THIS INFORMATION IS PROVIDED AS A COURTESY. THE HOME INSPECTION WILL NOT TEST FOR ASBESTOS OR OTHER ENVIRONMENTAL HAZARDS.
WHAT IS ASBESTOS?
The term asbestos actually refers to a group of 6 mineral fibers that occur naturally in rocks and soil. From an industrial perspective, asbestos offers some incredible strength and heat resistant properties. The different types of asbestos have long been combined with other materials to strengthen or otherwise improve a vast range of products from brake pads to roof shingles.
HEALTH & COST CONCERNS
If made airborne, asbestos can lead to serious health implications. Mesothelioma is a disease that is caused specifically by exposure to asbestos. It’s important to note however that the presence of undisturbed asbestos in the home does not pose a serious health concern. Click here to read how the CPSC recommends dealing with asbestos found in homes.
If disturbed, asbestos has the ability to break down into especially small microscopic fibers. The fibers are so tiny that, unlike many other debris, they do not agitate the skin or cause immediate coughing. These fibers can enter the lungs and embed into lung tissue. Excessive exposure to airborne asbestos fibers can lead to asbestosis or mesothelioma.
If you are considering remodeling or demolishing areas of a home, agencies like the EPA and OSHA may require the affected areas to be identified for Asbestos Containing Materials (ACMs). While undisturbed asbestos does not pose an immediate health concern, special considerations during future remodels or demolition may increase the cost of those projects.
WHEN WAS ASBESTOS BANNED?
Contrary to popular belief, asbestos is still used in many countries including the US (click here to see where it is banned). Asbestos is still a component in a variety of industries and materials including:
- Automotive and industrial brake pads and clutches
- High temperature insulation
- Particulate filters
- Roofing shingles
Regulations on the use of asbestos are continually tightening over the years. In the US, the EPA attempted to issue an asbestos ban in 1989 that was overturned in 1991. While newer homes often have no substantial amounts of Asbestos Containing Materials (ACMs), homes built before the late 70′s are more likely to have made use of asbestos during construction.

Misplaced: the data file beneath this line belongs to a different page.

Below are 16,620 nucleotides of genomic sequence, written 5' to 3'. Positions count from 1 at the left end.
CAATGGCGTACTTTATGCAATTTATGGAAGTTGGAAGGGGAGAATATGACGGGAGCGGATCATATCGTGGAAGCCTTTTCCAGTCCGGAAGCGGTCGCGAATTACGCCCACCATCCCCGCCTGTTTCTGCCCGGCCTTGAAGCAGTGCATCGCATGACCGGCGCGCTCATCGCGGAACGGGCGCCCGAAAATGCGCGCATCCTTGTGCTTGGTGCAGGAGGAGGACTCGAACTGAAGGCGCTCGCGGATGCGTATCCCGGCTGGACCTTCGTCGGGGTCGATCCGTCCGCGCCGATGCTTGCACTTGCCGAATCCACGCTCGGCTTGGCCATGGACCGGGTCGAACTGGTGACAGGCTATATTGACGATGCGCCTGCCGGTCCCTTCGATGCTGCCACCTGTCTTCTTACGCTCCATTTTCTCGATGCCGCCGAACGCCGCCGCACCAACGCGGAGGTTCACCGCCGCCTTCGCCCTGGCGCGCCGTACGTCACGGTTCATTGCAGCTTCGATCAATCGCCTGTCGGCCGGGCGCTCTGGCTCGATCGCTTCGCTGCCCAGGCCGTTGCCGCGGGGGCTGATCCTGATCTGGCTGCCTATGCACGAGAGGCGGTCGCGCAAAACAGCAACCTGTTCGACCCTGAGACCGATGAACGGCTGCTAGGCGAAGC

IS ASBESTOS IDENTIFIED IN THE INSPECTION?
If you live in, or are considering purchasing a home built before the late 1970′s there’s an increased chance that asbestos was used in some of the building materials that are not as likely to contain asbestos today. The only way to absolutely know if a product contains asbestos is to have a sample tested under a microscope at a lab (see “Testing for Asbestos” below). While the home inspection does not involve testing for asbestos, the report may identify items that are more likely to contain asbestos as a courtesy. Some common construction materials that often (but not always) contain asbestos include:
- Acoustic “popcorn” ceiling texture
- Water pipe insulation (old style)
- Ceiling tiles
- 9″ floor tiles and mastic
- Furnace duct tape (old style)
- Vermiculite insulation
If you would like to know more about which items may contain asbestos, be sure to ask your inspector at the time of inspection.
TESTING FOR ASBESTOS
To know for certain if a product contains asbestos it must be tested. This can often be done by bringing a small sample to the local lab. Many labs also offer on site services and can offer additional tests such as air contamination. Sample testing of a single layer that is brought to the lab usually runs between $50 and $80. Results are usually available within 24 hrs.
Here’s an example of a few Seattle area labs:
NVL Laboratories, Inc.
4708 Aurora Ave North, Seattle, WA
2027 196th St SW, Suite A101, Lynnwood, WA
Seattle Asbestos Test
4500 9th Ave NE #300, Seattle , WA
Please note that the information and resources provided here are intended only as a courtesy by Wil Harnecker and HAUS Inspection Services, LLC.. This information is not intended for use in making real-estate or other financial or health related decisions. Further research and due diligence is always recommended during all steps of the home buying and selling processes.